Ninja Gaiden II (cancelled Neo-Geo game; 1994)

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Ninja GaidenII NeoGeo flyer.jpeg

Promotional flyer of the game

Status: Lost

Ninja Gaiden II was a cancelled arcade game planned for the Neo Geo system. Various sources reported Tecmo had location-tested the game in a Tokyo arcade[1] (specifically, "Conan" from the Ochanomizu neighbourhood) during the summer of 1994. The game was conceived as a sequel to the 1986 arcade game and thus was a side-scrolling beat'em up rather than an action platformer like the better-known NES games.

Due to its lack of media and obscurity, some members of the Neo Geo community initially speculated reports of Ninja Gaiden II may have been actually for Ganryu, a ninja-themed action game for the system which was tested in 1994 but only released in 1999[2], or Karate Ninja Sho, another cancelled ninja-themed beat'em up for the NeoGeo. However, this died down when other sources were found confirming the existence of the game, and video game composer Takuya Hanaoka listed six tracks from the game on his online resume[3]

A comment on the Japanese blog Migzou Blog in 2007[4] by a purported Tecmo employee reveals some more details about the game. According to the comment, the game had a "completely opposite" feel from the first arcade Ninja Gaiden and featured three playable characters: a redesigned Ryu Hayabusa (now sporting a "leather jacket" and "swords attached to his hips"; the commenter described him as looking similar to Hayato from the arcade game Dragoon Might), an idol singer similar to MaoMao from the Aero Fighter series, and a macho military man. The game was poorly received by players due to its unbalanced difficulty; more specifically the high amount of damage dealt by enemies and was cancelled as a result. The comment expresses confusion at the fact Ninja Gaiden II was cancelled while Eight Forces, an arcade shooter by Tecmo which also tested poorly, nevertheless made it to the market[5].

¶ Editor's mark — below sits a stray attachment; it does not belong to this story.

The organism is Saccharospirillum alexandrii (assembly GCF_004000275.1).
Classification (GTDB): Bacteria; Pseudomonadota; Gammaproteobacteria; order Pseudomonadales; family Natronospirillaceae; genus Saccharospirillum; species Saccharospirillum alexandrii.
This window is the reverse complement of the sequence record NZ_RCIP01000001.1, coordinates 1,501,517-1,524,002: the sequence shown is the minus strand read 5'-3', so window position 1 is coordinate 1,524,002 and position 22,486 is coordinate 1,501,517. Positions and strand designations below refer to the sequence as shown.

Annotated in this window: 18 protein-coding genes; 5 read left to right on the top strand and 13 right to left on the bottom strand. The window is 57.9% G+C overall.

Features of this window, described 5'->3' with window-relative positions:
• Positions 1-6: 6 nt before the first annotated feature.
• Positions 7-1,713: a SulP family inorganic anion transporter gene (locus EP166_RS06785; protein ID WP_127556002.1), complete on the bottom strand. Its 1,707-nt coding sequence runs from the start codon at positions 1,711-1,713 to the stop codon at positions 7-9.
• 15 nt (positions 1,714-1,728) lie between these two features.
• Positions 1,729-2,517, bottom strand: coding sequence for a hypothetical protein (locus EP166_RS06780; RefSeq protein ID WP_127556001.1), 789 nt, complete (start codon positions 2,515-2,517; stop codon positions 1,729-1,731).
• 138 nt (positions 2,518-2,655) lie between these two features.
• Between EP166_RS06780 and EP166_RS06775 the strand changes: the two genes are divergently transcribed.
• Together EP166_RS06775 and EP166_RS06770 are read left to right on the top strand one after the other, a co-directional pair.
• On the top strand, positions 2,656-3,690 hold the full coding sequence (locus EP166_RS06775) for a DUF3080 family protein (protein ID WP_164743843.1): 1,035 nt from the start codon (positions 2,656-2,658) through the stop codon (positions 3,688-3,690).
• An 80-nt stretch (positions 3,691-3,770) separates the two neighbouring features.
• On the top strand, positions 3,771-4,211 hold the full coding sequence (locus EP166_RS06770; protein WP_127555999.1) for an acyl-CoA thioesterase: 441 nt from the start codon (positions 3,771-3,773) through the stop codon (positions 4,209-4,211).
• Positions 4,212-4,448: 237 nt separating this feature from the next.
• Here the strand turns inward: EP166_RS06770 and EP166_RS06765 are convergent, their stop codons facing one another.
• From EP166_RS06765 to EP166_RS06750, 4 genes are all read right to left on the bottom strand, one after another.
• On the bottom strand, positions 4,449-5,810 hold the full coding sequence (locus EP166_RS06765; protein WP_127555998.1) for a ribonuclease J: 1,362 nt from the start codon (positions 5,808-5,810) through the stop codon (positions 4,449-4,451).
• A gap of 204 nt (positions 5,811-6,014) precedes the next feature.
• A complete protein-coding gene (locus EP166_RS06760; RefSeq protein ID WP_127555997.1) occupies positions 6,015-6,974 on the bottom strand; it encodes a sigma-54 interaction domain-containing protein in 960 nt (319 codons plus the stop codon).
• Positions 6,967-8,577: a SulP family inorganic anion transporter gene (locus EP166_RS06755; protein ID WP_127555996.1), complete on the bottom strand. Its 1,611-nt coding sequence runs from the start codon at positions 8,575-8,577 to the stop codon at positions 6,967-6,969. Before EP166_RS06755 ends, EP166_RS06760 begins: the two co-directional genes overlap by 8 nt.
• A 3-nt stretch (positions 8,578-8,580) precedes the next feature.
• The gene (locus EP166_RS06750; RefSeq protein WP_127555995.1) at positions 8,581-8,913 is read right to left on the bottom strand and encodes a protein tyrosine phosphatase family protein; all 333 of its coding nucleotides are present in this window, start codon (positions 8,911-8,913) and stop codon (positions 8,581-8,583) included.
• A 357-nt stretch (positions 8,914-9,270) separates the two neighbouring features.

In a post made on August 30, 2013, at the arcade gaming forum Gamegengai, arcade game archivist Shoutime said he had spoken with a Tecmo employee, who told him the location test build of Ninja Gaiden II was backed-up on media only accessible with a PC-88 computer[6]. Shou later posted that he was unable to dump the game as he hadn't got the chance to speak with his contact again and that he was now in the US.

On June 8 2017, Twitter user ShiN25548268 posted a promotional flyer he found of the game[7].